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musty books

For Josh Page:  the following has been excerpted from the NEDCC Web site,

How can I remove the musty smell from old books?=20

There is no guaranteed way to remove the musty smell from old books, but
there is a strategy that may be successful. This musty smell is most often
noted in books that have been moldy or mildewed in the past.=20

The first step is to create an enclosed chamber. This is most easily done
by using two garbage cans, one large (with a lid) and one small. The object
to be "deodorized" should be placed in the smaller can, which is then
placed inside the larger can. Some type of odor-absorbing material should
then be placed in the bottom of the larger can. Odor-absorbing materials to
try include baking soda, charcoal briquettes (without lighter fluid), or
kitty litter. The lid should then be placed on the larger can, and the
chamber should be left for some time. You will need to monitor periodically
to see how long the materials need to be left inside the chamber.=20

A second option is the use of paper containing Zeolite molecular traps.
Known as MicroChamber=AE products, these papers have proven very effective a=
removing odors. We suggest placing a sheet of the fine, 100% cotton
interleaving tissue between the front board and the endpaper, every 50
pages throughout the volume, and again between the back board and endpaper.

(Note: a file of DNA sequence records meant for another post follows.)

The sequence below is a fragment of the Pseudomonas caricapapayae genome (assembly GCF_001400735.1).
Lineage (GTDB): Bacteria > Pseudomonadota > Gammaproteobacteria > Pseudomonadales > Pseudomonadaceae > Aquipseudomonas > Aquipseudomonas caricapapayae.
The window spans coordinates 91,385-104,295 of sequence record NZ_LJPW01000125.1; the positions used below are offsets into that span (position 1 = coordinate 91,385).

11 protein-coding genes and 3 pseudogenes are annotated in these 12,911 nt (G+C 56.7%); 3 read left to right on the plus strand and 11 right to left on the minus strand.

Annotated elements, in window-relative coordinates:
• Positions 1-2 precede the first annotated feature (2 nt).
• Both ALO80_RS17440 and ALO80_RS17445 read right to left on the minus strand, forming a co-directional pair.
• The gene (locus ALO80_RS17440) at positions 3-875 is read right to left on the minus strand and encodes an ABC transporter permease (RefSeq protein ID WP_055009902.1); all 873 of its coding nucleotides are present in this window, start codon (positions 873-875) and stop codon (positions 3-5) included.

Close the book and set it aside until the odor is reduced. For product
information and supplies contact Conservation Resources at 1-800-634-6932.=


I hope this is of some help. I don't think freezing or interleaving with
newsprint will do anything.  Fresh air and sunshine might help - fan the
books (by standing on edge) so all the pages are exposed.  Please refrain
from spraying with Lysol - if you are handling anything of value it would
be best to steer clear of chemicals, including ozone (often used to
'deodorize' collections on a large scale; ozone is a chemical initiator and
will hasten deterioration of your collections).

Feel free to call or contact us directly if you have any other questions
concerning preservation of your collections.  Karen


I'd appreciate any comments about treating books that have a musty odor.
Two treatments I've heard about are freezing and interleaving the pages
with blank newsprint. Does either method have merit? How long do the
treatments take? Are there simpler and/or more effective treatments?
Josh Page
email: Pagebook@eritter.net
home addr: Rt 65 Box 233 Kingston, AR 72742
phone: 870-861-5831

Karen E.K. Brown
Field Service Representative
Northeast Document Conservation Center
100 Brickstone Square
Andover, MA  01810-1494
Tel.(978) 470-1010
Fax (978) 475-6021

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